Cargo cult is the observation and replication of a practice, without understanding the underlying mechanisms, in the misplaced hope of obtaining the same results.
The original example is that of a tribe in pacific islands who observed air-drop of supplies to japanese and american armies, and later tried to imitate the radio headphones, and flag signals in hope to get "their ancestors" to drop supplies
Cargo-cult in the workplace takes forms when successful companies or workers use practices, that other try to imitate without understanding. Such examples include:
- methodologies, by simply trying to copy aspects of scrum such as short iterations and masses, without understanding the underlying goal of continuously delivering and adapting what is being delivered in order to deliver what is required rather than what was planned.
- architecture patterns, such as [[microservices]] envy, big-data, CRQS and event-based architectures, which are often adopted without understanding their limitations and risks because "trendy"
- general coding practices quoted as "best-practices", where people cannot justify why it is a best-practice further than "everyone else is doing it" or "it's a best-practice".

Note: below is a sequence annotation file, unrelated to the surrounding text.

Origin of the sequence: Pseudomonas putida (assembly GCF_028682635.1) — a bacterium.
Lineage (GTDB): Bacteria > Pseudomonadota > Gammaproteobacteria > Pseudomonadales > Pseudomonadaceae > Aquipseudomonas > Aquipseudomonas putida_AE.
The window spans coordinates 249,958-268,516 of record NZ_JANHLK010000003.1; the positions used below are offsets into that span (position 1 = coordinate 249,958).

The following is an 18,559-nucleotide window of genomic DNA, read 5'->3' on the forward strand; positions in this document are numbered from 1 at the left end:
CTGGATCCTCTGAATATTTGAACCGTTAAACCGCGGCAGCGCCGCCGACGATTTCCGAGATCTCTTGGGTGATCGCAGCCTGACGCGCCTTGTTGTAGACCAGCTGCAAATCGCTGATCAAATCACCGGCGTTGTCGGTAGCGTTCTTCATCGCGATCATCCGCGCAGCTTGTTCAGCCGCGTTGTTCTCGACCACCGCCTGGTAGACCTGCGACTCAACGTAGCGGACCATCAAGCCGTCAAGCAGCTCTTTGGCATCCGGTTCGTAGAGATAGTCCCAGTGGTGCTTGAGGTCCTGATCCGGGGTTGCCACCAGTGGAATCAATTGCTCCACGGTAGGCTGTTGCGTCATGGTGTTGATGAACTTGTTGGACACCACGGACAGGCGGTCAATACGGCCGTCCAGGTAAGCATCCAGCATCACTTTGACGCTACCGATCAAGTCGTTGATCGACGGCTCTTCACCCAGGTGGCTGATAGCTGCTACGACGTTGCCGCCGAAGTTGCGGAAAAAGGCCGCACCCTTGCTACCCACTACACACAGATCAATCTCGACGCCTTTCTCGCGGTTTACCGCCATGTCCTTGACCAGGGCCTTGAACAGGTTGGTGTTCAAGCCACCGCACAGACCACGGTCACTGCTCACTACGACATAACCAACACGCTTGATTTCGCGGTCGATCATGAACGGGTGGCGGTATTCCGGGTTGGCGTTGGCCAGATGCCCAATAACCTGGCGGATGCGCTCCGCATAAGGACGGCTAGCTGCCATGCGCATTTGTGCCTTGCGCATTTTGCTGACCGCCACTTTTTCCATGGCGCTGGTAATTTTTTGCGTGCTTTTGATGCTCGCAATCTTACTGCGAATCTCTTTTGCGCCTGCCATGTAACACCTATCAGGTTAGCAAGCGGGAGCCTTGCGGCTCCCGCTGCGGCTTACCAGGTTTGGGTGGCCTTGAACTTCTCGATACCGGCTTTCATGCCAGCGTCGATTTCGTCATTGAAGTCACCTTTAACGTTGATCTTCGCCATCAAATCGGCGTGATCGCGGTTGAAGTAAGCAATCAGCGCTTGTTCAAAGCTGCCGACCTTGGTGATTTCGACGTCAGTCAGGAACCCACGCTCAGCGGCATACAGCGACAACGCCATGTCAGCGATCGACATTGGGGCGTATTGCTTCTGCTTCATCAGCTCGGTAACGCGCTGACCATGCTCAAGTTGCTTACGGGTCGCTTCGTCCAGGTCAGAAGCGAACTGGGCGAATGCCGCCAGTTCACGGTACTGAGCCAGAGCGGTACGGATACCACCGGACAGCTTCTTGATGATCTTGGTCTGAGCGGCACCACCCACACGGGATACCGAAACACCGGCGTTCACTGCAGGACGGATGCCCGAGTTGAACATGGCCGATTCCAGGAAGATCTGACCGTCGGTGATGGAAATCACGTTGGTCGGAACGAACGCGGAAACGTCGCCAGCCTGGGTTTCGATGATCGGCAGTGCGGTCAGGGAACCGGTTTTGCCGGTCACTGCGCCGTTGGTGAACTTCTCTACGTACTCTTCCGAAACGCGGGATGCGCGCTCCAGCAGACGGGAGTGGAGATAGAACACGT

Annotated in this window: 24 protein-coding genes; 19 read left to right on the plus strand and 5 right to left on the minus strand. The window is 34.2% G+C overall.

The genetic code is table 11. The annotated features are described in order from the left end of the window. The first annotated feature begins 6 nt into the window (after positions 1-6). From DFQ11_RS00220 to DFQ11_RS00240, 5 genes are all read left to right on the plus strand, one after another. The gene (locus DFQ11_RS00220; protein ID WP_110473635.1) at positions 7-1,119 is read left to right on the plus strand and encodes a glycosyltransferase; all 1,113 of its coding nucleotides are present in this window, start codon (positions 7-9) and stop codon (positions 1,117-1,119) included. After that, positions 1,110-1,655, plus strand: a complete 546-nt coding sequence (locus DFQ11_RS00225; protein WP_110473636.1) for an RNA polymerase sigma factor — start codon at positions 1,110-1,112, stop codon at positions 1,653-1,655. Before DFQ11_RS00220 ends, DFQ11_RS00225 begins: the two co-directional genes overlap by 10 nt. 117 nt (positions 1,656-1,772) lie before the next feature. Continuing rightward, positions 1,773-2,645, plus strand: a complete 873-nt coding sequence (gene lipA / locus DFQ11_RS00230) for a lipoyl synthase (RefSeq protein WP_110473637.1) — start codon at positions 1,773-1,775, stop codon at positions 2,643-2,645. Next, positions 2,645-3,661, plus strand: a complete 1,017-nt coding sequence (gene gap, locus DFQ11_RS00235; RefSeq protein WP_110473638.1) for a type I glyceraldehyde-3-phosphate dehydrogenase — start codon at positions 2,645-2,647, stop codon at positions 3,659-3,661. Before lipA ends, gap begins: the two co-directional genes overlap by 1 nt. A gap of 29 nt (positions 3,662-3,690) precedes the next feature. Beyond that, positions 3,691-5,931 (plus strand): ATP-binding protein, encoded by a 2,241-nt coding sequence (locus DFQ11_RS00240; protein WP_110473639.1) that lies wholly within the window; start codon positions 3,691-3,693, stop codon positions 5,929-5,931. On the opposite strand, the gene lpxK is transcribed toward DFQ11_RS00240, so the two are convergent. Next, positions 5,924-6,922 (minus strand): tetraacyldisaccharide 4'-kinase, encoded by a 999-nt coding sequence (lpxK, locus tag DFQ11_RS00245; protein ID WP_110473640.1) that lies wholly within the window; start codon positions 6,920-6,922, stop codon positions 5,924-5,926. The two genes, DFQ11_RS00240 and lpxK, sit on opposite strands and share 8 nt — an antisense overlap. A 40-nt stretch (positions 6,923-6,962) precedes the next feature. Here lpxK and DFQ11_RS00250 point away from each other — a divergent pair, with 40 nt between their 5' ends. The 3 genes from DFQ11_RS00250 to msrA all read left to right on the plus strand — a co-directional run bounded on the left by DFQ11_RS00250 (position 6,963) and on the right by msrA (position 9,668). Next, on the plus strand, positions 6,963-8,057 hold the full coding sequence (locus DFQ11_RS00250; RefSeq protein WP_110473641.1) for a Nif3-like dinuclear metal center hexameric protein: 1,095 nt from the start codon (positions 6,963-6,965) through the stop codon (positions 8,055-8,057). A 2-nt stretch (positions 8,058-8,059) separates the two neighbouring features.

: There is a lot of cargo cult in the implementations of Agile and Scrum I have seen.
Implementation without understanding can lead to "We tried baseball and it didn't work"
: blog / when not to use microservices
With the end of the war, the military abandoned the airbases and stopped dropping cargo. In response, charismatic individuals developed cults among remote Melanesian populations that promised to bestow on their followers deliveries of food, arms, Jeeps, etc. The cult leaders explained that the cargo would be gifts from their own ancestors, or other sources, as had occurred with the outsider armies. In attempts to get cargo to fall by parachute or land in planes or ships again, islanders imitated the same practices they had seen the military personnel use. Cult behaviors usually involved mimicking the day-to-day activities and dress styles of US soldiers, such as performing parade ground drills with wooden or salvaged rifles. The islanders carved headphones from wood and wore them while sitting in fabricated control towers. They waved the landing signals while standing on the runways. They lit signal fires and torches to light up runways and lighthouses.
In a form of sympathetic magic, many built life-size replicas of airplanes out of straw and cut new military-style landing strips out of the jungle, hoping to attract more airplanes. The cult members thought that the foreigners had some special connection to the deities and ancestors of the natives, who were the only beings powerful enough to produce such riches.
Oz Nova / You Are Not Google discusses several examples of cargo cult.